How to add custom registry keys to the Windows Embedded / ThinPC Registry Filter

When running Windows Embedded Standard 7 or Windows ThinPC with the Enhanced Write Filter (volume based protection) or File Based Write Filter (File based protection) enabled, the system returns to its original state upon every reboot. This is a good thing, but as always there are exceptions, one of them is Antivirus Software. When after a reboot a system is reset to its original state, it means that any changes such as the installation of engine updates are lost, to avoid this from happening file and registry exclusions can be set.

I am going to focus on the registry filter as I made some findings I believe is worth sharing and might save you some time getting it to work.

Registry Filter settings are stored within the Registry Filter Service located under HKEY_LOCAL_MACHINE\SYSTEM\CurrentControlSet\services\RegFilter\Parameters\MonitoredKeys

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Windows Embedded Standard 7 and Windows ThinPC have two registry filters set by default. The _MachineAccount exclusion handles registry changes related to domain joined clients, the _MSLicensing exclusion manages registry changes for remote the remote desktop client. A more detailed description of the two default exclusions can be found here.

Taking the _MSLicensing filter as an example, we have the following settings.

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The Classkey defines where in the registry the key is located, this must HKLM. The FileNameForSaving is the file name that for storing the registry changes, more on this later. The RelativeKeyName points to the location of the registry key that must be monitored for changes.

You would think that adding another registry key, so it survives a reboot should be something easy to do, Just create another entry under MonitoredKeys and we’re good. Unfortunately this will not work.

As soon as we add additional custom keys, we must also change the existing ones to get it working. Instead of using descriptive names like _MachineAccount _MSLicensing _CustomXYZ the keys must be changed to numbers starting with 0 and 1 for the default keys, then add 2 for your custom key 3 for the next etc.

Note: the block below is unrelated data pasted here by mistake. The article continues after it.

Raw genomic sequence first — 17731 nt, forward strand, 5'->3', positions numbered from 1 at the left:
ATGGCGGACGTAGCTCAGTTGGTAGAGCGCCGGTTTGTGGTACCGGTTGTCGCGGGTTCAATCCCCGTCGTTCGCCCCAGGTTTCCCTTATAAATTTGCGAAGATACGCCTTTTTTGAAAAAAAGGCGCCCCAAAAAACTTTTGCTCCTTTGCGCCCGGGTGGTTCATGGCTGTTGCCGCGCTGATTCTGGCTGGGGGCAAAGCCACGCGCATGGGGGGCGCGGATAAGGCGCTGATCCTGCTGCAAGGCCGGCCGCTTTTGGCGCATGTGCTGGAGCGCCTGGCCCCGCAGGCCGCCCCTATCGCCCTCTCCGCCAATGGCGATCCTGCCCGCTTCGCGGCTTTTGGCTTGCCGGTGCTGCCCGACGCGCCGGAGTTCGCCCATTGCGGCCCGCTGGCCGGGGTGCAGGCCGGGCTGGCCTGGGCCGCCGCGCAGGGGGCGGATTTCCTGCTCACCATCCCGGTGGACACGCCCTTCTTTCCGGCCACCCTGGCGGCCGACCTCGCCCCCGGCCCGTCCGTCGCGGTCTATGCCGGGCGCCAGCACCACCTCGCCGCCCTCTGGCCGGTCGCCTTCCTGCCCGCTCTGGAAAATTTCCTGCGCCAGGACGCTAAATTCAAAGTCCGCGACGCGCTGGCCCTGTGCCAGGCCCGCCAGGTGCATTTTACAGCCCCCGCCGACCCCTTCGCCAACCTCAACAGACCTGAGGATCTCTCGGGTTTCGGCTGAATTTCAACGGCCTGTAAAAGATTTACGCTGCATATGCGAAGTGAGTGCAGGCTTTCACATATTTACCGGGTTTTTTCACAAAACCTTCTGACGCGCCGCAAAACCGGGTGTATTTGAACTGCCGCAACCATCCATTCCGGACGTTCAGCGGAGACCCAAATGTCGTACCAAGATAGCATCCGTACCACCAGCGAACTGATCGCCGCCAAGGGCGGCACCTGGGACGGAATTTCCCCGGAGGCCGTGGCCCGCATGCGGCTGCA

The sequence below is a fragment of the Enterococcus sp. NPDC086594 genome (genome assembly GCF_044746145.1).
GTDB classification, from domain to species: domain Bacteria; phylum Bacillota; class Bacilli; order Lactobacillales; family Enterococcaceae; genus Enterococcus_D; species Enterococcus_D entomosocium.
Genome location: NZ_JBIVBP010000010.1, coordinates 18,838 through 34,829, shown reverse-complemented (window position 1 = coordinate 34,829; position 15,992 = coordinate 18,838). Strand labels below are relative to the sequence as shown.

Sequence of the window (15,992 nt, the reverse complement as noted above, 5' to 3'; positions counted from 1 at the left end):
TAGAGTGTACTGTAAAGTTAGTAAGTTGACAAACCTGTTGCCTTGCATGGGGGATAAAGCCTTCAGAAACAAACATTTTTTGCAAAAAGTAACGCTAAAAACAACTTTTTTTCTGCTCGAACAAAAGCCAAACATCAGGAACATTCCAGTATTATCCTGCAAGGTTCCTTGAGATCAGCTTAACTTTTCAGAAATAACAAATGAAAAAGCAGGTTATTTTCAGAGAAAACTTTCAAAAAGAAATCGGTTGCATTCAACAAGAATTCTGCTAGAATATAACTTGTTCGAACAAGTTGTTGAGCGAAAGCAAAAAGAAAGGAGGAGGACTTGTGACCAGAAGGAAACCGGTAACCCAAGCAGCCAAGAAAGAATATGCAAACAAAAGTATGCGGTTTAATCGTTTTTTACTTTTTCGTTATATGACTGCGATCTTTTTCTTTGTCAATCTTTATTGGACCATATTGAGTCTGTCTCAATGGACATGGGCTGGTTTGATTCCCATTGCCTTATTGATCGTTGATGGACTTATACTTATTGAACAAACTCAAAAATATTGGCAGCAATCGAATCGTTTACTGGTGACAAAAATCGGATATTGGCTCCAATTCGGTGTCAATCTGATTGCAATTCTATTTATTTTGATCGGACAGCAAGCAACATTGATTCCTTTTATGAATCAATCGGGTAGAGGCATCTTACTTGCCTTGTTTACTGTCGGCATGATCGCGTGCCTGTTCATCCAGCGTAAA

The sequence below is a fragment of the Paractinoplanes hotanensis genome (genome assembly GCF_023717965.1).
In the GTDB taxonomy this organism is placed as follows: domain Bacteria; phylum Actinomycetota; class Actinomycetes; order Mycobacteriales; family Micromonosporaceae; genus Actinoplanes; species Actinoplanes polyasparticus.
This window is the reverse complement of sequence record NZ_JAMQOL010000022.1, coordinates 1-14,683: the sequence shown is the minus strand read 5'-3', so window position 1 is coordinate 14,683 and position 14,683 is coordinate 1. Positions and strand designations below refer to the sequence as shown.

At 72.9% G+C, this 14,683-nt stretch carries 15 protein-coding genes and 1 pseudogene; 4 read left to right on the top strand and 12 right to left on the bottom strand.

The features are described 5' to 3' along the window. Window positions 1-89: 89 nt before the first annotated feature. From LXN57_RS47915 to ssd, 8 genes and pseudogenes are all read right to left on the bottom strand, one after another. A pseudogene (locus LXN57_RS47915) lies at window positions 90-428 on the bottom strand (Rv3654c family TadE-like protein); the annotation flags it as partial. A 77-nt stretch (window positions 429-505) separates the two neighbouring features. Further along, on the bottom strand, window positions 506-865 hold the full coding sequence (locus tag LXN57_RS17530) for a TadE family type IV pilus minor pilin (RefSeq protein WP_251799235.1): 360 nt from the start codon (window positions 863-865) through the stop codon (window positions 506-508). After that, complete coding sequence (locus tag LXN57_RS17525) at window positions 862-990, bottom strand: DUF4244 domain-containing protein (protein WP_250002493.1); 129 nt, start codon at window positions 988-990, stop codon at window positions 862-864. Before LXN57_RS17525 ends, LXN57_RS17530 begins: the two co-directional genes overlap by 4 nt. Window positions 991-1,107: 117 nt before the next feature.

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If you are not joining the client to the domain, you will most likely see the following warning in the Windows Event log.

“The Registry Filter was unable to open some registry keys for monitoring” EventID:16 from Source: RegFilter. This is because the _MachineAccount filter tries to monitor HKLM\SECURITY\Policy\Secrets\$MACHINE.ACC a key that does not exist on non-domain joined clients. However I noticed that when I deleted the “0″ (_MachineAccount) key, the error disappeared, but suddenly my other filters wouldn’t work anymore, so I recommend just leaving it there.

Now let me get back to the FileNameForSaving setting. For each monitored key a separate unique filename is defined e.g. _MachineAccount.RGF, _MSLicensing.RGF and for custom keys we use something like SCEP.RGF and winlogon.RGF. These files however are not stored somewhere on the disk but within a RAM Drive that is defined under HKEY_LOCAL_MACHINE\SYSTEM\CurrentControlSet\services\RegFilter\Parameters 

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When opening Windows Explorer with show protected system files enabled, we only see C:\RegData. To see the content of the RAM Drive use the mountvol command. e.g.

mountvol C:\Data   \\?\Volume{bbf71292-a819-11da-9fcb-806d6172696f}\ 

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To umount the drive, just run mountvol.exe c:\data /D

 

Additional Information:

Using System Center Endpoint Protection 2012 SP1 on Windows Embedded Standard 7 and POSReady 7 with File Based Write Filters

How to Manage Windows Embedded Write Filters Using System Center 2012 Configuration Manager

Managing Embedded Devices with Write Filters in Configuration Manager Service Pack 1

Registry Filter (Windows Embedded Standard 7 Service Pack 1)

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